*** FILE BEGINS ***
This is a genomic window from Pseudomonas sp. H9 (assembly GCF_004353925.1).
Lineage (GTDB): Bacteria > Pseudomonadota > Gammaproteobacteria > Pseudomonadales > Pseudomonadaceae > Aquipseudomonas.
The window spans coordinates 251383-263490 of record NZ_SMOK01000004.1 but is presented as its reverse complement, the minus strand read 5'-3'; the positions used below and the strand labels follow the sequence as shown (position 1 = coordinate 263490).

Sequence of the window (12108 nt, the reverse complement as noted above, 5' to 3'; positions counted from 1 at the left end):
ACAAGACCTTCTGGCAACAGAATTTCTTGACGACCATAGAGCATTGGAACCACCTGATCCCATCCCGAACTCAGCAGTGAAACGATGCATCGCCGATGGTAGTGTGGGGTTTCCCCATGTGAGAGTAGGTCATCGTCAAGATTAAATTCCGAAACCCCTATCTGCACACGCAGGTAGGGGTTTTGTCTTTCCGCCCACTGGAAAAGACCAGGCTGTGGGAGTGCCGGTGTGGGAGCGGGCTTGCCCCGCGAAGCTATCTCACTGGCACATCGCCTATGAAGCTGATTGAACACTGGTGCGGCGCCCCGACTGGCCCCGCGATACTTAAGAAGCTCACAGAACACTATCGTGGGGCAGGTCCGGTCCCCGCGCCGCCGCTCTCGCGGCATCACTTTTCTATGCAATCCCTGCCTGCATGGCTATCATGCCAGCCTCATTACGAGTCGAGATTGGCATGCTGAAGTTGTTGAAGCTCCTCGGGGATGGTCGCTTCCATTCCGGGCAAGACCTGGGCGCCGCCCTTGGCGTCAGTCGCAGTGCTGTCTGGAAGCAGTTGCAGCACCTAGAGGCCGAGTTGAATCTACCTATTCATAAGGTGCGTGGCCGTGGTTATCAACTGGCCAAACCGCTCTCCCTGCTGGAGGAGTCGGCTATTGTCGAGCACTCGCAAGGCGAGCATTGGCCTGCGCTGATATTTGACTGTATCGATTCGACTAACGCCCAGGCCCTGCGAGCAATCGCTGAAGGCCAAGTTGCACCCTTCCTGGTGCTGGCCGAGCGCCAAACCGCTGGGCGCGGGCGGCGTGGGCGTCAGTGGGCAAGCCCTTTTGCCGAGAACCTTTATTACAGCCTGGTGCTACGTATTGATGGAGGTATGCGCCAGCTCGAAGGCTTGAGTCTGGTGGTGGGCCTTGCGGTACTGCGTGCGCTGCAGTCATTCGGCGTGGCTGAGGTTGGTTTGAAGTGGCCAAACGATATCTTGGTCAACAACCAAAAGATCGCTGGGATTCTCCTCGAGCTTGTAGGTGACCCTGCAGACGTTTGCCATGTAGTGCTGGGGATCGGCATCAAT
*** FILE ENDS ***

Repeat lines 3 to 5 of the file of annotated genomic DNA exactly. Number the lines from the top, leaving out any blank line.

The window spans coordinates 251383-263490 of record NZ_SMOK01000004.1 but is presented as its reverse complement, the minus strand read 5'-3'; the positions used below and the strand labels follow the sequence as shown (position 1 = coordinate 263490).

Sequence of the window (12108 nt, the reverse complement as noted above, 5' to 3'; positions counted from 1 at the left end):
ACAAGACCTTCTGGCAACAGAATTTCTTGACGACCATAGAGCATTGGAACCACCTGATCCCATCCCGAACTCAGCAGTGAAACGATGCATCGCCGATGGTAGTGTGGGGTTTCCCCATGTGAGAGTAGGTCATCGTCAAGATTAAATTCCGAAACCCCTATCTGCACACGCAGGTAGGGGTTTTGTCTTTCCGCCCACTGGAAAAGACCAGGCTGTGGGAGTGCCGGTGTGGGAGCGGGCTTGCCCCGCGAAGCTATCTCACTGGCACATCGCCTATGAAGCTGATTGAACACTGGTGCGGCGCCCCGACTGGCCCCGCGATACTTAAGAAGCTCACAGAACACTATCGTGGGGCAGGTCCGGTCCCCGCGCCGCCGCTCTCGCGGCATCACTTTTCTATGCAATCCCTGCCTGCATGGCTATCATGCCAGCCTCATTACGAGTCGAGATTGGCATGCTGAAGTTGTTGAAGCTCCTCGGGGATGGTCGCTTCCATTCCGGGCAAGACCTGGGCGCCGCCCTTGGCGTCAGTCGCAGTGCTGTCTGGAAGCAGTTGCAGCACCTAGAGGCCGAGTTGAATCTACCTATTCATAAGGTGCGTGGCCGTGGTTATCAACTGGCCAAACCGCTCTCCCTGCTGGAGGAGTCGGCTATTGTCGAGCACTCGCAAGGCGAGCATTGGCCTGCGCTGATATTTGACTGTATCGATTCGACTAACGCCCAGGCCCTGCGAGCAATCGCTGAAGGCCAAGTTGCACCCTTCCTGGTGCTGGCCGAGCGCCAAACCGCTGGGCGCGGGCGGCGTGGGCGTCAGTGGGCAAGCCCTTTTGCCGAGAACCTTTATTACAGCCTGGTGCTACGTATTGATGGAGGTATGCGCCAGCTCGAAGGCTTGAGTCTGGTGGTGGGCCTTGCGGTACTGCGTGCGCTGCAGTCATTCGGCGTGGCTGAGGTTGGTTTGAAGTGGCCAAACGATATCTTGGTCAACAACCAAAAGATCGCTGGGATTCTCCTCGAGCTTGTAGGTGACCCTGCAGACGTTTGCCATGTAGTGCTGGGGATCGGCATCAAT